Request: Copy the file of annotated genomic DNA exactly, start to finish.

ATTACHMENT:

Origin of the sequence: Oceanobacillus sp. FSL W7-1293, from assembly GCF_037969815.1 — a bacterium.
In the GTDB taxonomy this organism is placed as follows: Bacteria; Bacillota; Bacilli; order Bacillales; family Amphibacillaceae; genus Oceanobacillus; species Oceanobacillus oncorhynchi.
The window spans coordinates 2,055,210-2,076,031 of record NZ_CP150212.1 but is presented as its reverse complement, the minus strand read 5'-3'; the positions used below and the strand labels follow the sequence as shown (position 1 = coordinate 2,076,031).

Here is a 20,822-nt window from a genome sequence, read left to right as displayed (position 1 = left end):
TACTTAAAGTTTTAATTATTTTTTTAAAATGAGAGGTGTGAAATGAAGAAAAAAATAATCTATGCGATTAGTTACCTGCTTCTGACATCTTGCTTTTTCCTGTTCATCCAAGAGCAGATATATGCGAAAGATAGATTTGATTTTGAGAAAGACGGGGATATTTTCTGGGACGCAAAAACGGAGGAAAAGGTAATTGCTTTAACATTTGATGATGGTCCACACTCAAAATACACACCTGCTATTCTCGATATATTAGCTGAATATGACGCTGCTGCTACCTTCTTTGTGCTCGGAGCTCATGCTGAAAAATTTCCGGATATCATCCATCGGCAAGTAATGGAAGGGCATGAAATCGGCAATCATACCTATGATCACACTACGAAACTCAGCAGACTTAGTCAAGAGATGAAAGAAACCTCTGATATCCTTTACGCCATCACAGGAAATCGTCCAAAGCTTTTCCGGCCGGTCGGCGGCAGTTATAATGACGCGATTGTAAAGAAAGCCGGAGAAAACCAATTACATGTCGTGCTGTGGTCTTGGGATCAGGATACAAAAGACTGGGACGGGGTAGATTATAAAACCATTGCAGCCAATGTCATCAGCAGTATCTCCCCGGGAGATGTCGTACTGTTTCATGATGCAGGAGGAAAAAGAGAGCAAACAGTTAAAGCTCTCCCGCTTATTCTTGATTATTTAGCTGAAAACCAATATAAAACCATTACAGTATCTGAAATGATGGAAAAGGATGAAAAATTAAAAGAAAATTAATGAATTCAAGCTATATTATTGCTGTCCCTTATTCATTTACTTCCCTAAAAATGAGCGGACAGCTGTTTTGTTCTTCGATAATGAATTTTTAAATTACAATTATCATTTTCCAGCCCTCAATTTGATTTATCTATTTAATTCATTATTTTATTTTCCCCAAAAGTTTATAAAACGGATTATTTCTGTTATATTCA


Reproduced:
Origin of the sequence: Oceanobacillus sp. FSL W7-1293, from assembly GCF_037969815.1 — a bacterium.
In the GTDB taxonomy this organism is placed as follows: Bacteria; Bacillota; Bacilli; order Bacillales; family Amphibacillaceae; genus Oceanobacillus; species Oceanobacillus oncorhynchi.
The window spans coordinates 2,055,210-2,076,031 of record NZ_CP150212.1 but is presented as its reverse complement, the minus strand read 5'-3'; the positions used below and the strand labels follow the sequence as shown (position 1 = coordinate 2,076,031).

Here is a 20,822-nt window from a genome sequence, read left to right as displayed (position 1 = left end):
TACTTAAAGTTTTAATTATTTTTTTAAAATGAGAGGTGTGAAATGAAGAAAAAAATAATCTATGCGATTAGTTACCTGCTTCTGACATCTTGCTTTTTCCTGTTCATCCAAGAGCAGATATATGCGAAAGATAGATTTGATTTTGAGAAAGACGGGGATATTTTCTGGGACGCAAAAACGGAGGAAAAGGTAATTGCTTTAACATTTGATGATGGTCCACACTCAAAATACACACCTGCTATTCTCGATATATTAGCTGAATATGACGCTGCTGCTACCTTCTTTGTGCTCGGAGCTCATGCTGAAAAATTTCCGGATATCATCCATCGGCAAGTAATGGAAGGGCATGAAATCGGCAATCATACCTATGATCACACTACGAAACTCAGCAGACTTAGTCAAGAGATGAAAGAAACCTCTGATATCCTTTACGCCATCACAGGAAATCGTCCAAAGCTTTTCCGGCCGGTCGGCGGCAGTTATAATGACGCGATTGTAAAGAAAGCCGGAGAAAACCAATTACATGTCGTGCTGTGGTCTTGGGATCAGGATACAAAAGACTGGGACGGGGTAGATTATAAAACCATTGCAGCCAATGTCATCAGCAGTATCTCCCCGGGAGATGTCGTACTGTTTCATGATGCAGGAGGAAAAAGAGAGCAAACAGTTAAAGCTCTCCCGCTTATTCTTGATTATTTAGCTGAAAACCAATATAAAACCATTACAGTATCTGAAATGATGGAAAAGGATGAAAAATTAAAAGAAAATTAATGAATTCAAGCTATATTATTGCTGTCCCTTATTCATTTACTTCCCTAAAAATGAGCGGACAGCTGTTTTGTTCTTCGATAATGAATTTTTAAATTACAATTATCATTTTCCAGCCCTCAATTTGATTTATCTATTTAATTCATTATTTTATTTTCCCCAAAAGTTTATAAAACGGATTATTTCTGTTATATTCA